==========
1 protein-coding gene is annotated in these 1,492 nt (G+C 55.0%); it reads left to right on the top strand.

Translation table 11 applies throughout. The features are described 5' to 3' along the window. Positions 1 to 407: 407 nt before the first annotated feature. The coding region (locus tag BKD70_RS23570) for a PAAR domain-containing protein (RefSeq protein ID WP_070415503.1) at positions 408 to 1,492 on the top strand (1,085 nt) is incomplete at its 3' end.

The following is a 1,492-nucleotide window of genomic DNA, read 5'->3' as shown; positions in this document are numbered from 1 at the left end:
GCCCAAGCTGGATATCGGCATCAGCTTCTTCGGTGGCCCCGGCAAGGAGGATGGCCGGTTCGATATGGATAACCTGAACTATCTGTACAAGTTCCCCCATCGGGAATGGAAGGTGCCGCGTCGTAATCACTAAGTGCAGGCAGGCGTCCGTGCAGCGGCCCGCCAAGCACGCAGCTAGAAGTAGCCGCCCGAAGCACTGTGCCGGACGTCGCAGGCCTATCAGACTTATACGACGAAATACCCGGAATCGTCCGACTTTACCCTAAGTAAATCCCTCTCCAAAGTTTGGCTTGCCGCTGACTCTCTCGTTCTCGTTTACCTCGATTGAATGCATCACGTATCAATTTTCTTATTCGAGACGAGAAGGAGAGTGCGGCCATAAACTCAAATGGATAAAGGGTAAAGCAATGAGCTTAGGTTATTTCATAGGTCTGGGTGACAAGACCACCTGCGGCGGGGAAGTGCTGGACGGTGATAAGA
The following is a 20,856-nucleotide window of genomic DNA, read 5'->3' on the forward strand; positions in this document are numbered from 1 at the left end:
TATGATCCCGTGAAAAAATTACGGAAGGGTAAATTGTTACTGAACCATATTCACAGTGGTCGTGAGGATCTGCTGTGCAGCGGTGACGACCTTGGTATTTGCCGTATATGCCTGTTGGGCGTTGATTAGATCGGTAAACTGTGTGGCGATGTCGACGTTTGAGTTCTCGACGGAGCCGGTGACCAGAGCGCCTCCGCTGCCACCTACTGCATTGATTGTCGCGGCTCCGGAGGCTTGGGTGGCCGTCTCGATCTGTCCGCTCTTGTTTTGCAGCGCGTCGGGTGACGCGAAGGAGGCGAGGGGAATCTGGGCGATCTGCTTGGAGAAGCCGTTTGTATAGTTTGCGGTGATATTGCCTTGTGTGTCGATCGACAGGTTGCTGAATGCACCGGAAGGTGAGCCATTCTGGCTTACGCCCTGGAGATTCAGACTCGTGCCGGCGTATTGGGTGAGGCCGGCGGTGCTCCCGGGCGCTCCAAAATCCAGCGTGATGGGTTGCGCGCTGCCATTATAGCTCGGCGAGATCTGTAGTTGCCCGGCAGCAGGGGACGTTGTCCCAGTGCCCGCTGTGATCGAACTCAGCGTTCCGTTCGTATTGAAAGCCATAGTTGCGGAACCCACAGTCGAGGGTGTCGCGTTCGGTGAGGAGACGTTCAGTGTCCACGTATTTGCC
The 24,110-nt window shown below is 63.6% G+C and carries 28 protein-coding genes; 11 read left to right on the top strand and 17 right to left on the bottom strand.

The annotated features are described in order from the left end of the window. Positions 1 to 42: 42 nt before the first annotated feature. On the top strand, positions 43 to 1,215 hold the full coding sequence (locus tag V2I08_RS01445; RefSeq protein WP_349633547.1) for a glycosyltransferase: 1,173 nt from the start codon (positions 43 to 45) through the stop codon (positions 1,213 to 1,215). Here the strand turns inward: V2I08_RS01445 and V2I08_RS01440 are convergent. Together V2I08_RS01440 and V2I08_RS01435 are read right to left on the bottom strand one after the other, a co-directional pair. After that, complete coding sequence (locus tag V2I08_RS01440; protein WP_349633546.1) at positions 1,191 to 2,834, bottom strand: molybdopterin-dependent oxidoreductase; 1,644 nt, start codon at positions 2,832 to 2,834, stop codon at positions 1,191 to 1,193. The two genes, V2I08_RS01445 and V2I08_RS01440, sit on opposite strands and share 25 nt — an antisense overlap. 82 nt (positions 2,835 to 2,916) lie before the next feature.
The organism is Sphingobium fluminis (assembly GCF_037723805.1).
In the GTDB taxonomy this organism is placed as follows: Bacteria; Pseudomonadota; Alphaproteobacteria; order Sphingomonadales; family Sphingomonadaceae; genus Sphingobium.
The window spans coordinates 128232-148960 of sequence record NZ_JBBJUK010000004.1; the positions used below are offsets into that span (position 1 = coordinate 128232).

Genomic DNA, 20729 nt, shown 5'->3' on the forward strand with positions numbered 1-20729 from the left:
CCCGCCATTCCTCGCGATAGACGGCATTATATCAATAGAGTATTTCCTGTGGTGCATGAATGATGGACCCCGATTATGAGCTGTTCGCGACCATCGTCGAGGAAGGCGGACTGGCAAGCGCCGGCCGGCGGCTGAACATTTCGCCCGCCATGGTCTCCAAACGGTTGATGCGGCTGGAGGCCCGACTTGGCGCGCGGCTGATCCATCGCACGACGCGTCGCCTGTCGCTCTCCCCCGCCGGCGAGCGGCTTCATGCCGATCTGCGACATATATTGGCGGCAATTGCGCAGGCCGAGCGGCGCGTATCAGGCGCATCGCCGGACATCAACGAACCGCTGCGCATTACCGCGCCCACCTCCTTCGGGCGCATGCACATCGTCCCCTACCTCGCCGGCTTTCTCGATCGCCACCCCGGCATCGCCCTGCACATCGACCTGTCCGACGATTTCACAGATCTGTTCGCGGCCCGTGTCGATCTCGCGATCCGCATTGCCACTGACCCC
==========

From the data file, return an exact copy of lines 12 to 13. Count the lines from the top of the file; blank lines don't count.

Genomic DNA, 20729 nt, shown 5'->3' on the forward strand with positions numbered 1-20729 from the left:
CCCGCCATTCCTCGCGATAGACGGCATTATATCAATAGAGTATTTCCTGTGGTGCATGAATGATGGACCCCGATTATGAGCTGTTCGCGACCATCGTCGAGGAAGGCGGACTGGCAAGCGCCGGCCGGCGGCTGAACATTTCGCCCGCCATGGTCTCCAAACGGTTGATGCGGCTGGAGGCCCGACTTGGCGCGCGGCTGATCCATCGCACGACGCGTCGCCTGTCGCTCTCCCCCGCCGGCGAGCGGCTTCATGCCGATCTGCGACATATATTGGCGGCAATTGCGCAGGCCGAGCGGCGCGTATCAGGCGCATCGCCGGACATCAACGAACCGCTGCGCATTACCGCGCCCACCTCCTTCGGGCGCATGCACATCGTCCCCTACCTCGCCGGCTTTCTCGATCGCCACCCCGGCATCGCCCTGCACATCGACCTGTCCGACGATTTCACAGATCTGTTCGCGGCCCGTGTCGATCTCGCGATCCGCATTGCCACTGACCCC